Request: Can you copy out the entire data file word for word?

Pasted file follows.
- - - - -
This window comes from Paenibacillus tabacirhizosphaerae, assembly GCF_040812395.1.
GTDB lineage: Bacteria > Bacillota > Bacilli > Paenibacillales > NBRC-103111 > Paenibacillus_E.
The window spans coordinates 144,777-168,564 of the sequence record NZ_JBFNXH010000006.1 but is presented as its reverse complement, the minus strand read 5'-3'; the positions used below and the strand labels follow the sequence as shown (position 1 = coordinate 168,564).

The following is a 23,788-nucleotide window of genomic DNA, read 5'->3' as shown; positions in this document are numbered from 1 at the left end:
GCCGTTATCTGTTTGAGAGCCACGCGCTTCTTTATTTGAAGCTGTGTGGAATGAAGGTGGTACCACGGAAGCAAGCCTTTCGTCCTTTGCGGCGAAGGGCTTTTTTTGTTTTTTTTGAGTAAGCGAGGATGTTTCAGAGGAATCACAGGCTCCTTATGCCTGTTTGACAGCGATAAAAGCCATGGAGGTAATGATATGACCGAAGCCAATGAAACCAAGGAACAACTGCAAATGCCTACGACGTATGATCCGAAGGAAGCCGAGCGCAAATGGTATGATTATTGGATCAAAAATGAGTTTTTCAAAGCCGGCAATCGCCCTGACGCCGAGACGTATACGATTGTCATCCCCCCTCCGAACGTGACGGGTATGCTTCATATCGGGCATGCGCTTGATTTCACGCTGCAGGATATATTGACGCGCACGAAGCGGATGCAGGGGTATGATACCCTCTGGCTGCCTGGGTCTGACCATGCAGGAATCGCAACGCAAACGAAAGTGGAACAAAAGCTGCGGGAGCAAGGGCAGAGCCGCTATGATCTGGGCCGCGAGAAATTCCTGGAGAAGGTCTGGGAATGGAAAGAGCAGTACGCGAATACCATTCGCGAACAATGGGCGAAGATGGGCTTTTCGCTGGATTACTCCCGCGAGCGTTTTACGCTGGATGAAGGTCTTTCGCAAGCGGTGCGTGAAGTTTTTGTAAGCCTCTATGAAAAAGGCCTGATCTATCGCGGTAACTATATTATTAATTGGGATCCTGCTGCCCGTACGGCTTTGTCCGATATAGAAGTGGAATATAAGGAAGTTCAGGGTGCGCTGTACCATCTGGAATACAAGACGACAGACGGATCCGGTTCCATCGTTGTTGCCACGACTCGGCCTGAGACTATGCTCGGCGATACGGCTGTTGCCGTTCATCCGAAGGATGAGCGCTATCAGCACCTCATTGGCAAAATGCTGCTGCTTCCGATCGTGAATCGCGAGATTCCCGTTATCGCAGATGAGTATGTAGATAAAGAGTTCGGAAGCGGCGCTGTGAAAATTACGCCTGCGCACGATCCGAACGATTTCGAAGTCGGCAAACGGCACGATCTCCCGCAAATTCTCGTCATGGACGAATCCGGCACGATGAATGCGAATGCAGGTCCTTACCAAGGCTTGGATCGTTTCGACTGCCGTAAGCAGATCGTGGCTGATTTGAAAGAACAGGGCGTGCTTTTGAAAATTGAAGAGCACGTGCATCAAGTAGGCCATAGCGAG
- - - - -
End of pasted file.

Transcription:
This window comes from Paenibacillus tabacirhizosphaerae, assembly GCF_040812395.1.
GTDB lineage: Bacteria > Bacillota > Bacilli > Paenibacillales > NBRC-103111 > Paenibacillus_E.
The window spans coordinates 144,777-168,564 of the sequence record NZ_JBFNXH010000006.1 but is presented as its reverse complement, the minus strand read 5'-3'; the positions used below and the strand labels follow the sequence as shown (position 1 = coordinate 168,564).

The following is a 23,788-nucleotide window of genomic DNA, read 5'->3' as shown; positions in this document are numbered from 1 at the left end:
GCCGTTATCTGTTTGAGAGCCACGCGCTTCTTTATTTGAAGCTGTGTGGAATGAAGGTGGTACCACGGAAGCAAGCCTTTCGTCCTTTGCGGCGAAGGGCTTTTTTTGTTTTTTTTGAGTAAGCGAGGATGTTTCAGAGGAATCACAGGCTCCTTATGCCTGTTTGACAGCGATAAAAGCCATGGAGGTAATGATATGACCGAAGCCAATGAAACCAAGGAACAACTGCAAATGCCTACGACGTATGATCCGAAGGAAGCCGAGCGCAAATGGTATGATTATTGGATCAAAAATGAGTTTTTCAAAGCCGGCAATCGCCCTGACGCCGAGACGTATACGATTGTCATCCCCCCTCCGAACGTGACGGGTATGCTTCATATCGGGCATGCGCTTGATTTCACGCTGCAGGATATATTGACGCGCACGAAGCGGATGCAGGGGTATGATACCCTCTGGCTGCCTGGGTCTGACCATGCAGGAATCGCAACGCAAACGAAAGTGGAACAAAAGCTGCGGGAGCAAGGGCAGAGCCGCTATGATCTGGGCCGCGAGAAATTCCTGGAGAAGGTCTGGGAATGGAAAGAGCAGTACGCGAATACCATTCGCGAACAATGGGCGAAGATGGGCTTTTCGCTGGATTACTCCCGCGAGCGTTTTACGCTGGATGAAGGTCTTTCGCAAGCGGTGCGTGAAGTTTTTGTAAGCCTCTATGAAAAAGGCCTGATCTATCGCGGTAACTATATTATTAATTGGGATCCTGCTGCCCGTACGGCTTTGTCCGATATAGAAGTGGAATATAAGGAAGTTCAGGGTGCGCTGTACCATCTGGAATACAAGACGACAGACGGATCCGGTTCCATCGTTGTTGCCACGACTCGGCCTGAGACTATGCTCGGCGATACGGCTGTTGCCGTTCATCCGAAGGATGAGCGCTATCAGCACCTCATTGGCAAAATGCTGCTGCTTCCGATCGTGAATCGCGAGATTCCCGTTATCGCAGATGAGTATGTAGATAAAGAGTTCGGAAGCGGCGCTGTGAAAATTACGCCTGCGCACGATCCGAACGATTTCGAAGTCGGCAAACGGCACGATCTCCCGCAAATTCTCGTCATGGACGAATCCGGCACGATGAATGCGAATGCAGGTCCTTACCAAGGCTTGGATCGTTTCGACTGCCGTAAGCAGATCGTGGCTGATTTGAAAGAACAGGGCGTGCTTTTGAAAATTGAAGAGCACGTGCATCAAGTAGGCCATAGCGAG